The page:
How To Set Financial Boundaries Around The Holidays

It's tempting to overspend during the holidays.
It's tempting to overspend during the holidays.

It's tempting to overspend during the holidays.

The holidays are an exciting time for parties, sweet treats, shiny decor and family gatherings. Of course, this season is also the busiest time of year for shopping.

“While this time of year is often associated with joy and celebration, it can also bring about financial stress and anxiety,” said Kara Stevens, author of “Heal Your Relationship with Money” and founder of the Frugal Feminista. “Maintaining financial boundaries during the holiday season is crucial for several reasons.”

Stevens emphasized that it’s important to resist the temptation to overspend so you can avoid accumulating debt, foster healthy relationships, minimize stress and model financial responsibility.

“It’s easy to get swept up in the excitement of the holidays and spend money without thinking about the consequences ― but setting clear boundaries will keep your financial goals top-of-mind,” said Jacqueline Howard, head of money wellness at Ally Bank.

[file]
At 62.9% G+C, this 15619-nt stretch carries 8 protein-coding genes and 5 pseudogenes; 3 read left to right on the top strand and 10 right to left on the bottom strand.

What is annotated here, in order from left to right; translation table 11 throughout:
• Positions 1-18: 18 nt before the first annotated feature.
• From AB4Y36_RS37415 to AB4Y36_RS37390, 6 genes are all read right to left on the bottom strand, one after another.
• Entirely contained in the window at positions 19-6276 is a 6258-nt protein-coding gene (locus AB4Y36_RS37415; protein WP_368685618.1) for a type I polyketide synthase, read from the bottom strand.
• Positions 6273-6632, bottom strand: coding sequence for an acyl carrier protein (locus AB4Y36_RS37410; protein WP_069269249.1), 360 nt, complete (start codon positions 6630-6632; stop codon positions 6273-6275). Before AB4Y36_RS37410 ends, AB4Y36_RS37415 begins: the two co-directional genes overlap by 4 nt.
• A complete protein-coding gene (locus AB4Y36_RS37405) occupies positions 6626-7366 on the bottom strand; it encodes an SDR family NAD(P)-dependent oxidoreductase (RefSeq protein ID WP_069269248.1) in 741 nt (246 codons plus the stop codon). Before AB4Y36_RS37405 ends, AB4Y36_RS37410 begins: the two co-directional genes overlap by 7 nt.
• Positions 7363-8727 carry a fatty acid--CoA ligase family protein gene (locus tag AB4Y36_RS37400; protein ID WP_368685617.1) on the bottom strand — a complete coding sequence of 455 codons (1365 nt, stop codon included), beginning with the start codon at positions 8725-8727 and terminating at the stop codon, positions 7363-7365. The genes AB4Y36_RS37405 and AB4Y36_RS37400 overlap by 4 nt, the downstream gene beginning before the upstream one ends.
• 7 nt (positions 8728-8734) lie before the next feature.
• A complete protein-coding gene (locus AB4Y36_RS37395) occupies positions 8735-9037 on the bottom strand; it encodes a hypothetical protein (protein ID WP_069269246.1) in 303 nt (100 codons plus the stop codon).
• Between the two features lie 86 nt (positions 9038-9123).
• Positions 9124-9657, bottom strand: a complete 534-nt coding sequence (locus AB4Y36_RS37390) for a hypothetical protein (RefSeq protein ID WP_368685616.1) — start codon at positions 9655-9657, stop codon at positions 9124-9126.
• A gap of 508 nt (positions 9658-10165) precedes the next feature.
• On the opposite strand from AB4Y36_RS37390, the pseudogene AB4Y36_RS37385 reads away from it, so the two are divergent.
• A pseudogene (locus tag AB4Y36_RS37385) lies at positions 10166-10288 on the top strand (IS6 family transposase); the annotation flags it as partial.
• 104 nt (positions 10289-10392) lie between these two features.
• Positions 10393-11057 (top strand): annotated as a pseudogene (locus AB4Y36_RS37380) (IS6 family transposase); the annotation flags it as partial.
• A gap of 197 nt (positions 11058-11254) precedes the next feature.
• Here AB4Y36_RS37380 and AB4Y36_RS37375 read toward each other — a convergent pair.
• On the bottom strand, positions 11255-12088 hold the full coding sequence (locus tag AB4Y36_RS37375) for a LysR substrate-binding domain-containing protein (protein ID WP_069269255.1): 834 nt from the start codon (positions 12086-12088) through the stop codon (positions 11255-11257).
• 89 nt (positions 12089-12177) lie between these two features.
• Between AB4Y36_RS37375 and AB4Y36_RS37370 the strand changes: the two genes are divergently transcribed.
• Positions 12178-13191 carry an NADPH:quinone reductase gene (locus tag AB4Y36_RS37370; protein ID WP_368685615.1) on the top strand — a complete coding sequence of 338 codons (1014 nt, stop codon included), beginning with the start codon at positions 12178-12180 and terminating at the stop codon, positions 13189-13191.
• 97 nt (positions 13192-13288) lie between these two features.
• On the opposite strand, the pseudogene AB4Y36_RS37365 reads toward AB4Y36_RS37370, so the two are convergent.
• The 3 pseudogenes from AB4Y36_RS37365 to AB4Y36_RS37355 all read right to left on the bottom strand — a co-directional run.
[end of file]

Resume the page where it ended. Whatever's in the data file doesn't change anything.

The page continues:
HuffPost asked Howard, Stevens and other experts about the best practices for establishing and maintaining financial boundaries around the holidays. Read on for their advice.

Set a budget in advance.

“I think it’s important to decide on a holiday budget well in advance of the holiday season ― this can include travel, food and gifting expenses,” said Samantha Gorelick, managing financial planner at Brunch & Budget. “Some folks save all year long for the holiday season, but if you didn’t prepare that far in advance, decide now on an amount you will spend and try your best to stick with it.”

Setting clear limits for different holiday spending areas will help you avoid making impulse purchases. Set a budget based on your income and expenses and stick to it. If you need to spend more on something, cut back in other areas to balance it out.

“Add it all up and ensure you don’t go over the entire amount,” said Jason Beckett, founder of Beckett Financial Group. “While gift giving and charity donations can make you feel good during the holiday season, you shouldn’t be spending money you didn’t plan to spend. Doing so can cause you to derail your long-term savings goals.”

Make a list (and check it twice).

When it comes to gift giving, you might want to get more granular with your budget and shopping plans. Identify everyone to whom you plan to give a gift.

“Put the amount you are willing to spend next to each item and/or person before you start shopping, and please, please update it in with your actual spending as you go,” said Anne Lester, a retirement savings expert and author of the upcoming book “Your Best Financial Life.”

She emphasized how easy it is to spend beyond your means, particularly in this era of apps and browser extensions that effectively gamify the process of purchasing expensive items and experiences.